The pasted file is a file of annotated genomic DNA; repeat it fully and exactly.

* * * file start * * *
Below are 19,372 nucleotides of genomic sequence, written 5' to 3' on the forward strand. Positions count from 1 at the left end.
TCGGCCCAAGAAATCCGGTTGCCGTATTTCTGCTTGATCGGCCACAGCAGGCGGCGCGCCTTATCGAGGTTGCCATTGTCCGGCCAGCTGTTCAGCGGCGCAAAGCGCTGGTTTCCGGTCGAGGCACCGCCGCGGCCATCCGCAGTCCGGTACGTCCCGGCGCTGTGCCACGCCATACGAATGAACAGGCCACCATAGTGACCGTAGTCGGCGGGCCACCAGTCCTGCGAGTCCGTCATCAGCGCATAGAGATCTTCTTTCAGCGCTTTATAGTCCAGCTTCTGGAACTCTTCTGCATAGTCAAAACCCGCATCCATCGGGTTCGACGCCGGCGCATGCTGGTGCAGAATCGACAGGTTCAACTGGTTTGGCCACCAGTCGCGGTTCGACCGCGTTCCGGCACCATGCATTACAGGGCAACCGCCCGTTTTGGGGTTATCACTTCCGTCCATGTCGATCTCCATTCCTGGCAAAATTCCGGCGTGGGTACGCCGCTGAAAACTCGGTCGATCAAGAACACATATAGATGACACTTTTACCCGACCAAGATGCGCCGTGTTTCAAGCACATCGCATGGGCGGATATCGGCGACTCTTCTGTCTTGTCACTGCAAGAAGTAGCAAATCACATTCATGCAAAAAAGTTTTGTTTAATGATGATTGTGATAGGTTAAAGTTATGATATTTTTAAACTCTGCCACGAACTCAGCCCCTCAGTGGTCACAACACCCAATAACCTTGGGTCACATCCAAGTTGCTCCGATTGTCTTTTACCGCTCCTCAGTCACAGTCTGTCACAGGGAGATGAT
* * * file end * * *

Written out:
Below are 19,372 nucleotides of genomic sequence, written 5' to 3' on the forward strand. Positions count from 1 at the left end.
TCGGCCCAAGAAATCCGGTTGCCGTATTTCTGCTTGATCGGCCACAGCAGGCGGCGCGCCTTATCGAGGTTGCCATTGTCCGGCCAGCTGTTCAGCGGCGCAAAGCGCTGGTTTCCGGTCGAGGCACCGCCGCGGCCATCCGCAGTCCGGTACGTCCCGGCGCTGTGCCACGCCATACGAATGAACAGGCCACCATAGTGACCGTAGTCGGCGGGCCACCAGTCCTGCGAGTCCGTCATCAGCGCATAGAGATCTTCTTTCAGCGCTTTATAGTCCAGCTTCTGGAACTCTTCTGCATAGTCAAAACCCGCATCCATCGGGTTCGACGCCGGCGCATGCTGGTGCAGAATCGACAGGTTCAACTGGTTTGGCCACCAGTCGCGGTTCGACCGCGTTCCGGCACCATGCATTACAGGGCAACCGCCCGTTTTGGGGTTATCACTTCCGTCCATGTCGATCTCCATTCCTGGCAAAATTCCGGCGTGGGTACGCCGCTGAAAACTCGGTCGATCAAGAACACATATAGATGACACTTTTACCCGACCAAGATGCGCCGTGTTTCAAGCACATCGCATGGGCGGATATCGGCGACTCTTCTGTCTTGTCACTGCAAGAAGTAGCAAATCACATTCATGCAAAAAAGTTTTGTTTAATGATGATTGTGATAGGTTAAAGTTATGATATTTTTAAACTCTGCCACGAACTCAGCCCCTCAGTGGTCACAACACCCAATAACCTTGGGTCACATCCAAGTTGCTCCGATTGTCTTTTACCGCTCCTCAGTCACAGTCTGTCACAGGGAGATGAT